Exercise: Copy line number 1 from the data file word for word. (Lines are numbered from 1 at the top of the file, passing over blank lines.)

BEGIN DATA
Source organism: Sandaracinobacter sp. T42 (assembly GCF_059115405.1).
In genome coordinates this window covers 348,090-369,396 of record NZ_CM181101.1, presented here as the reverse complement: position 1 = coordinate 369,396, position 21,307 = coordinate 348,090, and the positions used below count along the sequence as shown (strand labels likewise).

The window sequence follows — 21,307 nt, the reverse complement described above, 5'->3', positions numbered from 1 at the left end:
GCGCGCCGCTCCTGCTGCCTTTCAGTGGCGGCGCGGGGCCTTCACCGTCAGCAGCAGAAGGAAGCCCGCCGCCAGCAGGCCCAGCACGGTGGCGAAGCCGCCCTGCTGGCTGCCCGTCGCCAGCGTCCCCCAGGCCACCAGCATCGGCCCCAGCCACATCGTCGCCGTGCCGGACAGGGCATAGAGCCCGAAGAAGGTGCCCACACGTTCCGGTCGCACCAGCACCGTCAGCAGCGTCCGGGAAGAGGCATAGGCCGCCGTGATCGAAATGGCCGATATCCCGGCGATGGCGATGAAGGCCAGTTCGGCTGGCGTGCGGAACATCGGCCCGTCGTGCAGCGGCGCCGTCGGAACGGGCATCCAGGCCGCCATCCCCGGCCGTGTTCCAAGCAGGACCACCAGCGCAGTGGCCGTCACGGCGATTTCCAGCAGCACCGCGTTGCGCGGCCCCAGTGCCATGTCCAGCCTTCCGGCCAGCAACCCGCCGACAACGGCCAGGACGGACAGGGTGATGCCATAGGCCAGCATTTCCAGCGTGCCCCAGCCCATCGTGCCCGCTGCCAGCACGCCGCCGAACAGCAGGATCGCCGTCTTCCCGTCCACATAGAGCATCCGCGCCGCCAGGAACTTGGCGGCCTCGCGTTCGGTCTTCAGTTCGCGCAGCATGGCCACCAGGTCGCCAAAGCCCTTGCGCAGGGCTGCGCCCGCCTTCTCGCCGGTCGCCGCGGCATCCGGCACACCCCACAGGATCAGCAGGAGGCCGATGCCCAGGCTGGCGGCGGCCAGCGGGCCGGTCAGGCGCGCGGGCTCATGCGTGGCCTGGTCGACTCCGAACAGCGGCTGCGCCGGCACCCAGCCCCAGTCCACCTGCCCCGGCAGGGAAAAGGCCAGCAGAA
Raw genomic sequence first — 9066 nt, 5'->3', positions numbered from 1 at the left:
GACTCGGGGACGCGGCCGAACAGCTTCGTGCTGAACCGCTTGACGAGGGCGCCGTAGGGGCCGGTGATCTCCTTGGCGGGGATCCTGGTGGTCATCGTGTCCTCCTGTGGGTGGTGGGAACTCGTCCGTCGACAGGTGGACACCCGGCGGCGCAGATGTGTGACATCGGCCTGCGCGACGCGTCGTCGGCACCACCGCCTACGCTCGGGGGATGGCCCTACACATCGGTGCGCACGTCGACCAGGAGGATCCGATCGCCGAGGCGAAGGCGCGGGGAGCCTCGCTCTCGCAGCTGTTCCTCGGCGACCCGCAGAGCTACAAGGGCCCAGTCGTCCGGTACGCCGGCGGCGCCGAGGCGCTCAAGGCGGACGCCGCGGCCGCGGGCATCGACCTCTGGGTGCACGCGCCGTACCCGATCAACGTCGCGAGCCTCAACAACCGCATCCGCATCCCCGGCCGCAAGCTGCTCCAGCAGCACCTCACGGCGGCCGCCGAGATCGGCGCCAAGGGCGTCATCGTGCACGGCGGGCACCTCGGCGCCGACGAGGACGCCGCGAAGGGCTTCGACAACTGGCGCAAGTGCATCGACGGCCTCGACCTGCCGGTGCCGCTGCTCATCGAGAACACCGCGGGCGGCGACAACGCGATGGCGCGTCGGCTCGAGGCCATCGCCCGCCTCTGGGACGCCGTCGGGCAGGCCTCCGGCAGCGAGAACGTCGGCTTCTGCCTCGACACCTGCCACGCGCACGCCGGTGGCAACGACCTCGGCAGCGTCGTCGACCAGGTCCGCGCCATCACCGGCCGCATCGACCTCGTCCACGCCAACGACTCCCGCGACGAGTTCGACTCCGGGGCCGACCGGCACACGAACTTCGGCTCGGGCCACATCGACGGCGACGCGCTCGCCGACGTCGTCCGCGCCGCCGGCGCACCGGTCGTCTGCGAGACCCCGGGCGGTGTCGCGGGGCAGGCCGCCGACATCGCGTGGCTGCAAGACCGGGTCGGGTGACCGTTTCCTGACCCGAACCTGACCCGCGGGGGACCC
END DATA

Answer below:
Source organism: Sandaracinobacter sp. T42 (assembly GCF_059115405.1).